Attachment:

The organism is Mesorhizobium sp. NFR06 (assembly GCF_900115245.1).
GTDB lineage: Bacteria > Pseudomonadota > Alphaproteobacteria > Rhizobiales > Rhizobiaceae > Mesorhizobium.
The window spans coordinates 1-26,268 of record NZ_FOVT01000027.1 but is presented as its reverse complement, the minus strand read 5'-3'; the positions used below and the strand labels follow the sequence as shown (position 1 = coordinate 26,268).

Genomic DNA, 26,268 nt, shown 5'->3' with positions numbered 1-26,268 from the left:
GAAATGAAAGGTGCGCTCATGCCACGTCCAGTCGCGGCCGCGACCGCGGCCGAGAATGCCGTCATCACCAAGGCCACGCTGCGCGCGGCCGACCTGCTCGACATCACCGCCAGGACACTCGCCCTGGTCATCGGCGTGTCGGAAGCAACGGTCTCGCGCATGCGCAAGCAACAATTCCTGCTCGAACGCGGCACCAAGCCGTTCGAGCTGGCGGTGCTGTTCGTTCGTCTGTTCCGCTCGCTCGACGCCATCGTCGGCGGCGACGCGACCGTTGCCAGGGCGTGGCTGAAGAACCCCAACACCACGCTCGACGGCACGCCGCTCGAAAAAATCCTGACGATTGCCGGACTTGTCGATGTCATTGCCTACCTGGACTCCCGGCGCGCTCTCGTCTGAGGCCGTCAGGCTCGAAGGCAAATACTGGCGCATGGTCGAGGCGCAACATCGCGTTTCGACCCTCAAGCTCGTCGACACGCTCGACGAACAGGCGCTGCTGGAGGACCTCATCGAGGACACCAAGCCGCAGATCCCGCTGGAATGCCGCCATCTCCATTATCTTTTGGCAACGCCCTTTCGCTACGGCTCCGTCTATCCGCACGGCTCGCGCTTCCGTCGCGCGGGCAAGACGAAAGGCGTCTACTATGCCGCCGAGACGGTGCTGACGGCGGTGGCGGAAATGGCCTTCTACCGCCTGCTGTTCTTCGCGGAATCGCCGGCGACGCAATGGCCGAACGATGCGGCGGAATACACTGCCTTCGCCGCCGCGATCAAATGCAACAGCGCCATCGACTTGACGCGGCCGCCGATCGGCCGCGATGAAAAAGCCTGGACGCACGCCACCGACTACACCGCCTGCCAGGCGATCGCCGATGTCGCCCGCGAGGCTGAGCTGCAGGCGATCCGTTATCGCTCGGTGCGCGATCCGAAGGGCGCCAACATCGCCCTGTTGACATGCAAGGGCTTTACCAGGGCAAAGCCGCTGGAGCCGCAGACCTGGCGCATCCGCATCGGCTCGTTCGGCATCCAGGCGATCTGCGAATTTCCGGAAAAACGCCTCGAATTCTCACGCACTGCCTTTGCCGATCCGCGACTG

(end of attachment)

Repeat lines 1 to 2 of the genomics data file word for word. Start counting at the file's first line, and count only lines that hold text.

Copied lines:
The organism is Mesorhizobium sp. NFR06 (assembly GCF_900115245.1).
GTDB lineage: Bacteria > Pseudomonadota > Alphaproteobacteria > Rhizobiales > Rhizobiaceae > Mesorhizobium.